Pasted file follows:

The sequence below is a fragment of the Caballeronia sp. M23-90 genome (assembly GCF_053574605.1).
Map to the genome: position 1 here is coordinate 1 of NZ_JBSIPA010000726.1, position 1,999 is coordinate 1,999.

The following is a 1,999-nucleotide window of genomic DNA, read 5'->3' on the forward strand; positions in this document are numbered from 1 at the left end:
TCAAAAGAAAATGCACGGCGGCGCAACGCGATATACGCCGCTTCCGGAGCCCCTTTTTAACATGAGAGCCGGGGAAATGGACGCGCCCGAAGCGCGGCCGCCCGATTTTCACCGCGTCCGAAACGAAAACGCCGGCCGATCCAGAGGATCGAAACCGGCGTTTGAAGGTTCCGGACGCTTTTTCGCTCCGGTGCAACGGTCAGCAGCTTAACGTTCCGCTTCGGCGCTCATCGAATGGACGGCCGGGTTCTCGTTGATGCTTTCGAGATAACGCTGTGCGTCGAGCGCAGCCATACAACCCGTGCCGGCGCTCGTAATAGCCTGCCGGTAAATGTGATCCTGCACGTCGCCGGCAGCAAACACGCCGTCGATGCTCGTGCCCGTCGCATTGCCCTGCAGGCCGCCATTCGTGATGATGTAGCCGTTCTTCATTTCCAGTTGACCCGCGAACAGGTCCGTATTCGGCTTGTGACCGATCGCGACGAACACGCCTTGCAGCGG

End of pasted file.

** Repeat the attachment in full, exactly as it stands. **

The sequence below is a fragment of the Caballeronia sp. M23-90 genome (assembly GCF_053574605.1).
Map to the genome: position 1 here is coordinate 1 of NZ_JBSIPA010000726.1, position 1,999 is coordinate 1,999.

The following is a 1,999-nucleotide window of genomic DNA, read 5'->3' on the forward strand; positions in this document are numbered from 1 at the left end:
TCAAAAGAAAATGCACGGCGGCGCAACGCGATATACGCCGCTTCCGGAGCCCCTTTTTAACATGAGAGCCGGGGAAATGGACGCGCCCGAAGCGCGGCCGCCCGATTTTCACCGCGTCCGAAACGAAAACGCCGGCCGATCCAGAGGATCGAAACCGGCGTTTGAAGGTTCCGGACGCTTTTTCGCTCCGGTGCAACGGTCAGCAGCTTAACGTTCCGCTTCGGCGCTCATCGAATGGACGGCCGGGTTCTCGTTGATGCTTTCGAGATAACGCTGTGCGTCGAGCGCAGCCATACAACCCGTGCCGGCGCTCGTAATAGCCTGCCGGTAAATGTGATCCTGCACGTCGCCGGCAGCAAACACGCCGTCGATGCTCGTGCCCGTCGCATTGCCCTGCAGGCCGCCATTCGTGATGATGTAGCCGTTCTTCATTTCCAGTTGACCCGCGAACAGGTCCGTATTCGGCTTGTGACCGATCGCGACGAACACGCCTTGCAGCGG